How often have you wondered what happened to that ex who set your heart on fire a few decades ago? I believe the amount we fantasise about our past passions correlates with how happy we are with our present love life. If you’re going through a sticky patch or you’re on the lookout for a new companion, going back to old pastures seems so much safer than finding someone new.
What do they look like now, have they been pining for you (of course!) and how good would it be to re-live old times?
I used to have a friend who would get drunk and work her way through her address book, ringing ex-boyfriends up
It’s not difficult to track down past partners. The internet, Friends Reunited and Facebook mean they have no place to hide.
Nancy Kalish, a psychology professor at California State University, who has studied the phenomenon, says the number of couples rekindling lost love is rising and the internet has changed how such stories unfold.
“It starts with e-mails, goes to IMs (instant messages), and the hotel room follows pretty soon afterwards,” says Kalish.
She says about eight out of ten people who contact a former lover are married, based upon the findings of her own website, Lostlovers.com. The site has profiles for 34 million people, and is gaining as many as 40,000 a day.
Classmates.com has a database of 60 million people and allows users to “leap through a portal to the best of your past”. Scary stuff. But can reality match the fantasy? And what are the pitfalls?
My friend Sophie had married on the rebound. After splitting with Tony (who drove a red Porsche, very fast), she settled for nice, dependable accountant Giles and a life in Harrogate with two children. But she kept tabs on Tony and when the kids went to boarding school she got bored and looked him up.
“In many ways he was still the same,” she told me, in a long phone call. “Same clothes, same car, same ability to make me melt.” Work hadn’t gone too well for Tony, apparently, and he said he was unhappy at home.
It took Sophie just three days to meet him at a hotel (she paid) and 12 weeks later she told a stunned Giles she was leaving him. She set up home with Tony on a tiny houseboat, taking her bewildered daughters with her.
Six weeks and a lot of rows about money, kids and the houseboat toilet later, she moved out. Husband Giles, meanwhile, had just started seeing someone else, a former friend of his wife’s from the school run. Tony went back to his long-suffering girlfriend.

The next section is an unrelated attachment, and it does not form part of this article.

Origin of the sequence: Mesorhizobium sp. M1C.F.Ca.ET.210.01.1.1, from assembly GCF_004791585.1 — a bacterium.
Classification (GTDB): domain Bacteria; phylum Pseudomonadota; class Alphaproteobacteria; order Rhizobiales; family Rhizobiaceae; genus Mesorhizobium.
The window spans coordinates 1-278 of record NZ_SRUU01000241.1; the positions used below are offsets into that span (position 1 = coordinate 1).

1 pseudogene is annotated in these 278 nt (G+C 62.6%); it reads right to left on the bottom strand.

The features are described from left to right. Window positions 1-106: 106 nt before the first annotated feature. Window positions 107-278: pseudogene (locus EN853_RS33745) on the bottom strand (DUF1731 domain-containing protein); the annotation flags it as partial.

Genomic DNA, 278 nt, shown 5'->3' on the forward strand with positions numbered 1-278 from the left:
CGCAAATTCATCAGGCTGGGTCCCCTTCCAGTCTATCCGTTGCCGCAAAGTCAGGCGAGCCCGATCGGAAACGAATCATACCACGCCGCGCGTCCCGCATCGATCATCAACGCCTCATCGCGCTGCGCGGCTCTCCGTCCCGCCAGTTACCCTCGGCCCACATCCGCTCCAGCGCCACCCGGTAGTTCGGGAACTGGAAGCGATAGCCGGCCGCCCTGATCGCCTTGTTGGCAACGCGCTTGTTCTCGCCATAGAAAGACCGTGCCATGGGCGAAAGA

But lost love revisited doesn’t always have to end in disaster. Simon Williams, a radio DJ from Carlisle, had not seen Alison, an ex from his school days, for 18 years. Single and curious, he hit the internet, using Friends Reunited to track her down.
Neither had married in the intervening years and the old spark was still there. A few months later they were married.
Life coach and author Carole Ann Rice says: “I used to have a friend who would get drunk and work her way through her address book, ringing ex-boyfriends up. She would wake up with dread, having arranged a reunion date, which were usually disastrous. Sometimes there would already be a bouquet of flowers by her door. In the end we had to take her address book off her.
“But, having said that, she did finally meet one old flame where it worked out and they are still together.
“I would suggest that if you’re tempted to do it, try to remember the reasons you broke up with them in the first place. It is possible that they haven’t changed.
“You will know pretty soon whether it’s going to work this time round. Remember, you may not have changed much either.
“Some people do it for closure, which in understandable, trying to end the story neatly and resolve unanswered questions. But I’d say don’t set your expectations too high.”
Perhaps the moral is, try to appreciate what you’ve got, and accept that memory can be selective. Be careful what you wish for.